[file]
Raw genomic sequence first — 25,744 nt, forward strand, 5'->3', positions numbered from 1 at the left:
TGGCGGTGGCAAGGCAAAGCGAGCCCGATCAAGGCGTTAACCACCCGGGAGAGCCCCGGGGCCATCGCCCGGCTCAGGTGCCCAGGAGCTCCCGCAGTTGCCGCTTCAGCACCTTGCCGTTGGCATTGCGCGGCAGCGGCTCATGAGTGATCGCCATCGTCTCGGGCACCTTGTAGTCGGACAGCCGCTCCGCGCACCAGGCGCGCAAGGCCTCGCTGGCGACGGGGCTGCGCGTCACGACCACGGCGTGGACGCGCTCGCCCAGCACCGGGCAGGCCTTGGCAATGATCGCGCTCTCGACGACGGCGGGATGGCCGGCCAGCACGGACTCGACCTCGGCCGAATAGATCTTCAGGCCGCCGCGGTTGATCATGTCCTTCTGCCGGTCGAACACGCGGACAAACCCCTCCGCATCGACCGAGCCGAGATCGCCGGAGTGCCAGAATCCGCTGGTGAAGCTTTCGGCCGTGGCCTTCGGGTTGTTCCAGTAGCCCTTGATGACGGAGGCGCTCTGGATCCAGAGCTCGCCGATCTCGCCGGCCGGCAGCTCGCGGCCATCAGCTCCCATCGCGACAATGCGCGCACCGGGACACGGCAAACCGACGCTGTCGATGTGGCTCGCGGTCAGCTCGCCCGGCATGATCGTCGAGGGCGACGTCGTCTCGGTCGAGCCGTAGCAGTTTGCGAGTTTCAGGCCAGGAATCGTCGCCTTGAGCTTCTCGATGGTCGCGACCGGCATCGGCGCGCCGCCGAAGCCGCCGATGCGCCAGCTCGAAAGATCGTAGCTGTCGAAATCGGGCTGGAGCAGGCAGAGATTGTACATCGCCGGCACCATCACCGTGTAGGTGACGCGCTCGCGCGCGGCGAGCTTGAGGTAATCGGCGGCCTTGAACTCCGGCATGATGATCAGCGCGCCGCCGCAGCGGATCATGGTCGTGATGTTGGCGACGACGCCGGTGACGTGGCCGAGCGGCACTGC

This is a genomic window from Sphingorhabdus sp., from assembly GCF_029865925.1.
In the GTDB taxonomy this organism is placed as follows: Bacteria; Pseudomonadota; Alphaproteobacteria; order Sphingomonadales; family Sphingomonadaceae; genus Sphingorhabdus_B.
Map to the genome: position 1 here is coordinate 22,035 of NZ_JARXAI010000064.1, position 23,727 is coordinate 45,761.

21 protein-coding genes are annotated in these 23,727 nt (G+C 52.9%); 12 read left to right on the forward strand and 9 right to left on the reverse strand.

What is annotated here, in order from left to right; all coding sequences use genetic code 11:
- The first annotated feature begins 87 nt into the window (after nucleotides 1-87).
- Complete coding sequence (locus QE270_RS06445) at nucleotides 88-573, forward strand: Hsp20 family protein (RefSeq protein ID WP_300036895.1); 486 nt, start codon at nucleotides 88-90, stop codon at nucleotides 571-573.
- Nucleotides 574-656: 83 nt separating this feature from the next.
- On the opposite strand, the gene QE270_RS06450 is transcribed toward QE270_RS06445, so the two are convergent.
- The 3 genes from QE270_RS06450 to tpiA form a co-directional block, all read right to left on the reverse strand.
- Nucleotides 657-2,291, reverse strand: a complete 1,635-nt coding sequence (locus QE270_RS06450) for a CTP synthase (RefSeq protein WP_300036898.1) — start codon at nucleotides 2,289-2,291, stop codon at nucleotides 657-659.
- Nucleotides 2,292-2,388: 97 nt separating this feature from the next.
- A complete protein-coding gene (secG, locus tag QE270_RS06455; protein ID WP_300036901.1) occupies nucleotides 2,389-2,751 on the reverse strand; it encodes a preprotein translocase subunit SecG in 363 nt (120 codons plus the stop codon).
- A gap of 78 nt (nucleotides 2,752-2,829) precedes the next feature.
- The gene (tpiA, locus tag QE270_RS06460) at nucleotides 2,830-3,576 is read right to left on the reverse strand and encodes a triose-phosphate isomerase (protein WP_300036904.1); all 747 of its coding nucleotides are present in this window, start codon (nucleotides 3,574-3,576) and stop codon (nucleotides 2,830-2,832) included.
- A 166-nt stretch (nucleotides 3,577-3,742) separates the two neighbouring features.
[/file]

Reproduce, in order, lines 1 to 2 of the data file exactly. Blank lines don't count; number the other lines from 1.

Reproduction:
Raw genomic sequence first — 25,744 nt, forward strand, 5'->3', positions numbered from 1 at the left:
TGGCGGTGGCAAGGCAAAGCGAGCCCGATCAAGGCGTTAACCACCCGGGAGAGCCCCGGGGCCATCGCCCGGCTCAGGTGCCCAGGAGCTCCCGCAGTTGCCGCTTCAGCACCTTGCCGTTGGCATTGCGCGGCAGCGGCTCATGAGTGATCGCCATCGTCTCGGGCACCTTGTAGTCGGACAGCCGCTCCGCGCACCAGGCGCGCAAGGCCTCGCTGGCGACGGGGCTGCGCGTCACGACCACGGCGTGGACGCGCTCGCCCAGCACCGGGCAGGCCTTGGCAATGATCGCGCTCTCGACGACGGCGGGATGGCCGGCCAGCACGGACTCGACCTCGGCCGAATAGATCTTCAGGCCGCCGCGGTTGATCATGTCCTTCTGCCGGTCGAACACGCGGACAAACCCCTCCGCATCGACCGAGCCGAGATCGCCGGAGTGCCAGAATCCGCTGGTGAAGCTTTCGGCCGTGGCCTTCGGGTTGTTCCAGTAGCCCTTGATGACGGAGGCGCTCTGGATCCAGAGCTCGCCGATCTCGCCGGCCGGCAGCTCGCGGCCATCAGCTCCCATCGCGACAATGCGCGCACCGGGACACGGCAAACCGACGCTGTCGATGTGGCTCGCGGTCAGCTCGCCCGGCATGATCGTCGAGGGCGACGTCGTCTCGGTCGAGCCGTAGCAGTTTGCGAGTTTCAGGCCAGGAATCGTCGCCTTGAGCTTCTCGATGGTCGCGACCGGCATCGGCGCGCCGCCGAAGCCGCCGATGCGCCAGCTCGAAAGATCGTAGCTGTCGAAATCGGGCTGGAGCAGGCAGAGATTGTACATCGCCGGCACCATCACCGTGTAGGTGACGCGCTCGCGCGCGGCGAGCTTGAGGTAATCGGCGGCCTTGAACTCCGGCATGATGATCAGCGCGCCGCCGCAGCGGATCATGGTCGTGATGTTGGCGACGACGCCGGTGACGTGGCCGAGCGGCACTGC